This study pays attention to a specific social constitution in leading regional cooperation in terms of legitimacy. Legitimacy is defined as ‘a generalized perception or assumption that the actions of an entity are desirable, proper, or appropriate within some socially constructed system of norms, values, beliefs, and definitions’ (Suchman, Reference Suchman1995: 574). A regional entity can gain the legitimacy to lead regional cooperation for its long-term experiences in articulating common challenges for the region, preparing options to resolve them, and persuading other actors to accept desirable solutions. In East Asia, China and Japan, two of the world's eminent states, have greater political and economic capabilities than any of the ASEAN members. However, ASEAN holds the legitimacy to draw widespread acceptance for initiating regional institutions (Stubbs, Reference Stubbs2014). The Association has accumulated expertise and knowledge for managing multilateral political affairs with a long history since 1967, playing a key role in building intergovernmental forums. ASEAN has raised capabilities to set agendas for discussions on regional affairs, define problems in advancing regional cooperation, and prepare policy options to resolve them. Such legitimacy in leading regional cooperation enables ASEAN to create a special social constitution in which China and Japan are embedded.

ASEAN has made efforts to maintain this special social constitution in East Asia by providing institutional frameworks where ASEAN can shape the basic configuration of and the process for regional cooperation. China and Japan are embedded in these frameworks. This study explores how ASEAN created a specific social constitution with the legitimacy to lead cooperative processes, and how such a constitution is accepted by China and Japan. It also examines concrete methods that ASEAN employed to integrate China and Japan into constitutive social relations.

As the first step for elucidating ASEAN's position and power in East Asian regionalism in the political-economy field, the following section examines ASEAN's engagement in shared meanings for regional cooperation.

3. Shared meanings of participation and regional cooperation

ASEAN has advanced social processes and systems of knowledge regarding regional cooperation since its founding in 1967. In its development, the Association has developed specific meanings of participation in institutions. Participation is the starting point to make all parties concerned gather in one setting and enable them to forge and maintain continuous dialogues and communications. Participation provides the foundation for deepening social relationality that is fostered by personal networks in the steady process of consultation. Through this process, participants socialize themselves to learn how to develop mutual respect and an ethic of self-restraint and to create a comfortable atmosphere to discuss common challenges and find solutions to them with non-adversarial posturing. Self-discipline and self-transformation are achieved in a group through the process of interactions with other members. Thus, participation in institutions is crucial for ‘creating a conducive socio-psychological setting for intra-mural problem solving’ (Acharya, Reference Acharya2014: 67).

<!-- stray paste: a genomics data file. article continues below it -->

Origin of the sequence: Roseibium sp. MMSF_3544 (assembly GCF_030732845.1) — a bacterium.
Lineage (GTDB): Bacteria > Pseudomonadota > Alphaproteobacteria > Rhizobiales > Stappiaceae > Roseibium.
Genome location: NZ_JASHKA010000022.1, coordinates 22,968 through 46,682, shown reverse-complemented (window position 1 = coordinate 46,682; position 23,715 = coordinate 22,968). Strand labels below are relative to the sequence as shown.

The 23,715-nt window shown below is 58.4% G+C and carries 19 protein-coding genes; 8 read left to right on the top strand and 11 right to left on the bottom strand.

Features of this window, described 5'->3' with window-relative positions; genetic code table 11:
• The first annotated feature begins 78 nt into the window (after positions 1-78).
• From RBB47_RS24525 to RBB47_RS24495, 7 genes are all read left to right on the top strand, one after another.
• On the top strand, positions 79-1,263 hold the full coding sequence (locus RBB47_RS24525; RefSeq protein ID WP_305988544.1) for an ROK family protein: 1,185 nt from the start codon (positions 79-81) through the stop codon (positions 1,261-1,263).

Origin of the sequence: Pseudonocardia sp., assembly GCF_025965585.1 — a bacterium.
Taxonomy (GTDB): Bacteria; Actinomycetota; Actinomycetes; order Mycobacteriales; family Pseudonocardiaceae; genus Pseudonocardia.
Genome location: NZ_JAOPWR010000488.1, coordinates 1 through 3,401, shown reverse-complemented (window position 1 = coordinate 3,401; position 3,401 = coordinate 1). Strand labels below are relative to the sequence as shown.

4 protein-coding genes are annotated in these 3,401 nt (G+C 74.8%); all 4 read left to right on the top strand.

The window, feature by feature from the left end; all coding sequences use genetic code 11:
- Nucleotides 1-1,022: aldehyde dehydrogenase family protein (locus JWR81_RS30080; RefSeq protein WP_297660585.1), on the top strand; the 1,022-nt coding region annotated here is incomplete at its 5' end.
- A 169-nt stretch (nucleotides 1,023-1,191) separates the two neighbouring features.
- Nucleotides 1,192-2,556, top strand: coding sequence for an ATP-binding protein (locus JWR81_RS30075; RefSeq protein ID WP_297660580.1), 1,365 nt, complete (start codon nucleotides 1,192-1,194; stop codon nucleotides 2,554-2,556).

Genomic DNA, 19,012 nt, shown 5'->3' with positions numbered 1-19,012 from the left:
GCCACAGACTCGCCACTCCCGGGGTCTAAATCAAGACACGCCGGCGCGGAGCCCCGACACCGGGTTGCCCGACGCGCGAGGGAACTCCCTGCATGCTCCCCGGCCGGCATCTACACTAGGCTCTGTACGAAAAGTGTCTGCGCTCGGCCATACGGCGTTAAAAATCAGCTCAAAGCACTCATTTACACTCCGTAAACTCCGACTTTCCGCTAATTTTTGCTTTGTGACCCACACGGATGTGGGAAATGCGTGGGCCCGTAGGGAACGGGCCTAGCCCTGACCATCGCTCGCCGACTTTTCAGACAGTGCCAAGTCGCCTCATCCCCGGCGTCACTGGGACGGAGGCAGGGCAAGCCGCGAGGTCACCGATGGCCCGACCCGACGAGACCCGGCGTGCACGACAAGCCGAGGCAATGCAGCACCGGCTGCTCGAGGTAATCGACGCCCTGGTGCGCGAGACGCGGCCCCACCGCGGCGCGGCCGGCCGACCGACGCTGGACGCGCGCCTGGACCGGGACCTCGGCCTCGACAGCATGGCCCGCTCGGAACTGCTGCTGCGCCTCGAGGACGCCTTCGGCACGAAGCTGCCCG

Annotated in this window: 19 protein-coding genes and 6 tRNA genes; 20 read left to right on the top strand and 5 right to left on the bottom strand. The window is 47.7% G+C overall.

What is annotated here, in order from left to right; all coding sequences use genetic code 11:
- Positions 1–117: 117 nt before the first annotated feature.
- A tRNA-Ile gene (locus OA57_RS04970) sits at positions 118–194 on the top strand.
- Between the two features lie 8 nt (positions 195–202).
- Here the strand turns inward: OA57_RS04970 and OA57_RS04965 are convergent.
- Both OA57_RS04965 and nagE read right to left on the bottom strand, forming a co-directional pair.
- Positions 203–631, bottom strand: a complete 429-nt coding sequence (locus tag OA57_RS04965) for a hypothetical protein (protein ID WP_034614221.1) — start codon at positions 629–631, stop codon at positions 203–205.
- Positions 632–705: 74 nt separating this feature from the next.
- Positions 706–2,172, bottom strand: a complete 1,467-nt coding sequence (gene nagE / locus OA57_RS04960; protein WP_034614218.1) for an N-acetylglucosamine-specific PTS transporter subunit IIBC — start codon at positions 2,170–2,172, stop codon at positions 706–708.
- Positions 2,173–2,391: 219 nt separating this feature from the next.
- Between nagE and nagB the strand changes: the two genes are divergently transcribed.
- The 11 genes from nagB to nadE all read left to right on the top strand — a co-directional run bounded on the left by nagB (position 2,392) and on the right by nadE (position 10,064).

Although the frequency of interactions among actors increases through participation, participation does not necessarily guarantee the enhancement of their connections. In some cases, frequent interactions raise the risk of undermining sound relations previously formed by actors by clarifying conflicts of interest. This is an undeniable possibility, but creating platforms or institutions and encouraging actors concerned to participate in them have values in strengthening cooperative relationships through continuous social processes, better mutual understanding, and joint efforts to meet common challenges.